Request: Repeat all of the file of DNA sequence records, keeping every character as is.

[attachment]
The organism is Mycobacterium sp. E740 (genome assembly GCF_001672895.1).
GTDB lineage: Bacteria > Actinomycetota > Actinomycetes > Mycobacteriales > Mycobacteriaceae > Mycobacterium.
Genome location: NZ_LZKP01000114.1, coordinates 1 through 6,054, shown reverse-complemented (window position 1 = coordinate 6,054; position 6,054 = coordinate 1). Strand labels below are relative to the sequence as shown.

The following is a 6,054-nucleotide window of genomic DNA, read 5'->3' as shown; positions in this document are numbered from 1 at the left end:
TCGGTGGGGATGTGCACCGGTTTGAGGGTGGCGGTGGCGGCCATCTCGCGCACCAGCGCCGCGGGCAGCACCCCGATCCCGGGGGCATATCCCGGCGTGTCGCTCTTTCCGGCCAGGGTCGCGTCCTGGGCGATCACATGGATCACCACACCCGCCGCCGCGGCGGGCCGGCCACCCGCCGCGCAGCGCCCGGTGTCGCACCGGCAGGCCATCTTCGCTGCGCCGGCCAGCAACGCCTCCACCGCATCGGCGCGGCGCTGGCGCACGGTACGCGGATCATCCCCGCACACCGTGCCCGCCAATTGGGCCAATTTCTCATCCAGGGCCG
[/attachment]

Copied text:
The organism is Mycobacterium sp. E740 (genome assembly GCF_001672895.1).
GTDB lineage: Bacteria > Actinomycetota > Actinomycetes > Mycobacteriales > Mycobacteriaceae > Mycobacterium.
Genome location: NZ_LZKP01000114.1, coordinates 1 through 6,054, shown reverse-complemented (window position 1 = coordinate 6,054; position 6,054 = coordinate 1). Strand labels below are relative to the sequence as shown.

The following is a 6,054-nucleotide window of genomic DNA, read 5'->3' as shown; positions in this document are numbered from 1 at the left end:
TCGGTGGGGATGTGCACCGGTTTGAGGGTGGCGGTGGCGGCCATCTCGCGCACCAGCGCCGCGGGCAGCACCCCGATCCCGGGGGCATATCCCGGCGTGTCGCTCTTTCCGGCCAGGGTCGCGTCCTGGGCGATCACATGGATCACCACACCCGCCGCCGCGGCGGGCCGGCCACCCGCCGCGCAGCGCCCGGTGTCGCACCGGCAGGCCATCTTCGCTGCGCCGGCCAGCAACGCCTCCACCGCATCGGCGCGGCGCTGGCGCACGGTACGCGGATCATCCCCGCACACCGTGCCCGCCAATTGGGCCAATTTCTCATCCAGGGCCG